Writing a social media job description can be tough. It’s still a relatively new discipline. It’s continuously evolving. And, it can be tough to define.
So, it’s hard to fault folks for writing ludicrous social job descriptions.
Yet, there they are. In droves. Every day, online. In my inbox. On professional organization’s web sites.
I see them. You see them. We all see them.
And now it’s time to highlight a few of their common faults–and make sure fewer people make them going forward.
Because the biggest problem with social media job descriptions may be this: The people writing them have no idea what they’re doing or asking for.
Half the time, they’re probably written by HR people with minimal–if any–experience in the social/digital marketing world (not necessarily their fault, but just stating the reason here).
The other half, they may be written by senior managers who have little experience in the discipline–after all, this is why they’re hiring the position.
So, let’s take a look at three common pitfalls of the social job description–and what you can do to make it right.
Fault: 10+ years experience in social does not exist
Suggestion: Be realistic when asking for years experience
Years experience in our field definitely matters. If you’re hiring for a senior position, you want someone with experience. But 10+ years simply doesn’t exist. Um, social media hasn’t even been AROUND for 10 years! Instead, focus on finding people with some relevant experience, and look for the intangibles you really want (people skills, experience with a specific platform or industry niche, and an aptitude to pick up and develop new skills).
Fault: Don’t ask for the moon
Suggestion: You may have to hire more than one person (eventually)
The job description below is ridiculous for one key reason: It’s asking for entirely too much. You will find NO ONE that has all these skills. At least not anyone that’s proficient in them all. Instead, look to hire for the key areas you really need–and outsource the rest (until you feel it’s time to hire for that discipline, too). For example, if you really need social media help, look for someone with community management and strategy experience (and analytics as a bonus). Fill that hole. Then look to outsource other skill sets where you may have needs (SEO, web design, etc.).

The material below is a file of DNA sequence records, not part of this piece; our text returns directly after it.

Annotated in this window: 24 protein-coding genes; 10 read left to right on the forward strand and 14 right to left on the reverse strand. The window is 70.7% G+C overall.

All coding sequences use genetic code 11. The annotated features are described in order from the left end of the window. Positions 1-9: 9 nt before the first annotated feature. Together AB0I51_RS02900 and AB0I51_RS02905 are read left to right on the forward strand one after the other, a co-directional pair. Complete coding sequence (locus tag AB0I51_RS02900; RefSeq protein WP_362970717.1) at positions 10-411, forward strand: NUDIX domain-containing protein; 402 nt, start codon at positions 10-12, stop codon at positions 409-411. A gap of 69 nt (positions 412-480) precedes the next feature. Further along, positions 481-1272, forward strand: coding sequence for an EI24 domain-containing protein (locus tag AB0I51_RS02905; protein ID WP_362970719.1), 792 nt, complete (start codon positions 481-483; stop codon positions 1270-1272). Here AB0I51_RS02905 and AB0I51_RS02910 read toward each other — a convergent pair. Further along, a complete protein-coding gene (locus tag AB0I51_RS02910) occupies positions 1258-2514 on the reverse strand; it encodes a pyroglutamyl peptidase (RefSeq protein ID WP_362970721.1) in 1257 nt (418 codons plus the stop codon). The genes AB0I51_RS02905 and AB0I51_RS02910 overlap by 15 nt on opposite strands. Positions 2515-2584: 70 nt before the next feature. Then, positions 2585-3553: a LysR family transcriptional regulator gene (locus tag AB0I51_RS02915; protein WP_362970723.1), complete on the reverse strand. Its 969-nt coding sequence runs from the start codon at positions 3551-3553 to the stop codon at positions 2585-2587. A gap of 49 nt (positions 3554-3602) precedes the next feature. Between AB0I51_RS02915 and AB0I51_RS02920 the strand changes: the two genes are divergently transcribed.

Fault: Writing + Analytics skills hard to find
Suggestion: Hire by niche and coach up on complementary skills
Analytics is THE one skill most people are looking for right now. And that’s only going to increase in the months ahead. And while good analytics people are certainly hard to find, good analytics people who can write well with strong storytelling skills are damn unicorns. Look, I’m not a hiring manager, and I don’t hire people, but I can tell you that most people who work in analytics probably aren’t trained writers. And most people who love and excel at writing probably want nothing to do with numbers. Now, there are certainly a few out there who do both well (hello Chuck Hemann!), but by and large, those people are very tough to find. Instead, look to hire for the key skill (analytics) and seek to coach them up on the writing front. Don’t dismiss people because they don’t have solid writing skills–especially for a niche that’s as thin as analytics right now.
REQUIRED SKILLS AND QUALIFICATIONS
• Strong story-telling and presentation skills, solid analytical bent to turn data into insights
• Familiarity with these solutions is preferred: Radian6, Sysomos, Google Analytics, Omniture Site Catalyst, Compete.com, comScore, Dow Jones’ Factiva, Facebook Insights, YouTube Insights
• Experience with statistical tools a bonus, CSS, SAS and/or SPSS
• Competence with Microsoft Office, expert-level proficiency with Excel is essential
• Well-developed writing skills
• Four-year college degree in social sciences, business, marketing, applied mathematics, statistics, or computer sciences
• 5+ years of professional experience in research or analytics role
• Experience managing teams and developing junior talent
• Professional interest in healthcare, consumer packaged goods, or technology